Massachusetts Institute of Technology, B.Arch., 1894
All Souls Unitarian Church, Evanston, Ill., 1903
Remodel of Gerald and Hattie Mahony House, Elkhart, Ind., 1907
David Amberg House, Grand Rapids, Mich., 1909, with Hermann V. von Holst
E. P. Irving House, Millikin Place, Decatur, Ill., 1909, with von Holst
Robert Mueller House, Millikin Place, Decatur, 1909–11, with von Holst
Adolph Mueller House, Millikin Place, Decatur, 1909, with von Holst
C. H. Wills House, Detroit, Mich., 1912, unbuilt project with von Holst
Fair Lane House for Henry Ford, Detroit, 1912, unbuilt project with von Holst
Plan for the international competition for the Australian Federal Capital at Canberra, Australia; delineator and project manager, 1912–13, with Walter Burley Griffin
Fern Room, Cafe Australia, Melbourne, Australia, 1916, with Burley Griffin
Capitol Theatre, Swanston Street, Melbourne, 1924, with Burley Griffin
Ellen Mower House, 12 The Rampart, Castlecrag, Sydney, Australia, 1926, with Burley Griffin
Creswick House, Castlecrag, Sydney, 1926, with Burley Griffin
Pioneer Press Building, Lucknow, India, 1936, with Burley Griffin
Awards and Honors
Winning design for the Australian Federal Capital at Canberra, Federal Design Competition, 1912, with Walter Burley Griffin
Office of Dwight Heald Perkins, Chicago, 1894–95
Office of Frank Lloyd Wright, Chicago, 1895–98
Oak Park Studio of Frank Lloyd Wright, Oak Park, Ill., 1898–1908
Principal Designer, Office of Hermann Valentine von Holst, Chicago, 1909–12
Office of Walter Burley Griffin, Chicago, 1911–13
Office of Walter Burley Griffin, Melbourne, Australia, 1915–25
Office of Walter Burley Griffin and Eric Nicholls, Sydney, Australia, 1925–circa 1929
Office of Walter Burley Griffin, Lucknow, India, 1936–37
Licensed Architect, State of Illinois, 1898
Chicago Arts and Crafts Society, founding member
Chicago Architectural Club, member
Illinois Chapter of AIA, member
Location of Last Office
Sydney, Australia (transferred to Eric Milton Nicholls)
Reyner Banham, one of the twentieth century’s most renowned architectural critics, once described Marion Mahony Griffin (1871–1961) as “America’s (and perhaps the world’s) first woman architect who needed no apology in a world of men.”11Reyner Banham, “Death and Life of the Prairie School,” Architectural Review 154 (August 1973): 101. Her career, which included important collaborations with Frank Lloyd Wright and with Walter Burley Griffin, an architect she later married, took her to three continents and spanned more than six decades. Her work in the United States developed and expanded the American Prairie School, while her work in Australia and India reflected the Prairie School ideals of indigenous landscape and materials in the architecture of newly formed democracies.
Early Life and Education
Born on February 14, 1871, in Chicago, Marion Lucy Mahony described in her autobiography, The Magic of America, her mother carrying her as an infant in a clothes basket, holding tight to her toddler brother as they escaped the great Chicago fire (October 1871).22Marion Mahony Griffin, Magic of America, III, 70. Typescript. New-York Historical Society microfilm version, circa 1947 (hereafter, MOA). It was perhaps not accidental that she recorded this incident in the year of the great fire, situating her own life, education, and career centrally within the milieu of development, change, and progress that late nineteenth-century, post-fire Chicago represents.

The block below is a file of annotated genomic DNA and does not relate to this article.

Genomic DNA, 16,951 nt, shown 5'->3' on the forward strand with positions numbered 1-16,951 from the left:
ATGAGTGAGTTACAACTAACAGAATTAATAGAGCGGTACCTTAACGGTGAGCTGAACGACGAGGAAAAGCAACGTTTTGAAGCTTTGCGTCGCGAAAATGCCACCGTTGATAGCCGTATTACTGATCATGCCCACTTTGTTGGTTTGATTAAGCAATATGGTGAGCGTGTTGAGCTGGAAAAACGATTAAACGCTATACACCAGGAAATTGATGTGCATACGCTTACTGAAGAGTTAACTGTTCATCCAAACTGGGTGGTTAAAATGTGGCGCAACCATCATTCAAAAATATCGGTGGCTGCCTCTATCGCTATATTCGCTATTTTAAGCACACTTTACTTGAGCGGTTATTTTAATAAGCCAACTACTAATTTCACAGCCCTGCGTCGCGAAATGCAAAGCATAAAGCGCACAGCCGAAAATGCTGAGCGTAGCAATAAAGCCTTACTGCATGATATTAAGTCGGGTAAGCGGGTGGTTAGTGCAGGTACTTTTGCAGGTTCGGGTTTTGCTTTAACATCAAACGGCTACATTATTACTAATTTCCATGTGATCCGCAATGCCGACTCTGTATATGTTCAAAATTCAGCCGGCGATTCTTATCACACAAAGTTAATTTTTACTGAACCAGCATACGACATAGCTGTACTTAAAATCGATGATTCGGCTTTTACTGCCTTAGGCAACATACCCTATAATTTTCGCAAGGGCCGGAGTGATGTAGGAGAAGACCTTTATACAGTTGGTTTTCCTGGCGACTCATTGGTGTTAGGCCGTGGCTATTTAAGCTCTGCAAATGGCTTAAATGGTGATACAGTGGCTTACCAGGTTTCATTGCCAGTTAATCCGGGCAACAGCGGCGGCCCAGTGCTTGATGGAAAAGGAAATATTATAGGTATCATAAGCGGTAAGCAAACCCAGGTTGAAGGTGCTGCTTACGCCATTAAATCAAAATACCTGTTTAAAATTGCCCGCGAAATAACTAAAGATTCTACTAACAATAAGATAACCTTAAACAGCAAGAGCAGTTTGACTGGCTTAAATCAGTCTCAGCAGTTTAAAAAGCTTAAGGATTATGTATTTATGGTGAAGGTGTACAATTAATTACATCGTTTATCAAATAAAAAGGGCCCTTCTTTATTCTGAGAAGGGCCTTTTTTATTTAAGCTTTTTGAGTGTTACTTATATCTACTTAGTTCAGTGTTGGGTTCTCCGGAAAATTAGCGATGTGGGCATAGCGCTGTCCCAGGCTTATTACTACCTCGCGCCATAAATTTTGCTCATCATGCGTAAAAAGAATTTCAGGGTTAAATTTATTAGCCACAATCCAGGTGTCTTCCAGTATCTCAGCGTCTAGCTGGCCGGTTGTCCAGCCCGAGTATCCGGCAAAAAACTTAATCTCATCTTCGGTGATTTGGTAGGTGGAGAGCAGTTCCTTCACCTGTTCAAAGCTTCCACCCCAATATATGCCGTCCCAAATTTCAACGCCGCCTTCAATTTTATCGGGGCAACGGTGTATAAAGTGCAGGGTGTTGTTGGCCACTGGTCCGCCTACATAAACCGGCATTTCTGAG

After the fire, the Mahony family settled in an area just north of Evanston, Illinois, then known as Hubbard Woods, a neighborhood in Winnetka, an enclave founded by Unitarians. By 1880, Winnetka had a population of 584 and was more “like a pioneer town than a suburb.”33Michael Ebner, Creating Chicago’s North Shore (Chicago: University of Chicago Press, 1988), 83. Mahony described a pastoral childhood where she had easy access to a natural world that became central to her developing religious beliefs. Hubbard Woods offered intellectual community as well, of which it seems likely her family would have been a part.
Mahony’s father, Jeremiah Mahony, was an Irishman born in County Cork, Ireland, a “poet, journalist, and educator”44Anna Rubbo, “Marion Mahony Griffin: A Portrait,” in Walter Burley Griffin—A Re-View, ed. Jenepher Duncan (Clayton, Victoria, Australia: Monash University Gallery, 1988), 16; James Weirick, “Marion Mahony at M.I.T.,” Transition 25, no. 4 (1988): 49. who “had the reputation of being a better teacher drunk than most teachers sober.” Her mother, Clara Hamilton Mahony, was the daughter of a respected doctor who moved from New Hampshire to downstate Illinois and had ties to liberal politics.55Griffin, MOA, VI, 92. The public hall of Winnetka’s Unitarian chapel was a meeting place for discussions of literary works and contemporary issues by such intellectuals as Henry Demarest Lloyd and Jessie Bross Lloyd, who organized a variety of community activities and political actions; the Lloyds considered Winnetka “a laboratory where he [Henry] tested his theories about the practice of democracy.”66Ebner, Creating Chicago’s North Shore, 84. This combined access to liberal intellectual activism and an unspoiled natural environment must have had a profound effect on Marion, who throughout her life attempted to replicate the combination of these two formative influences.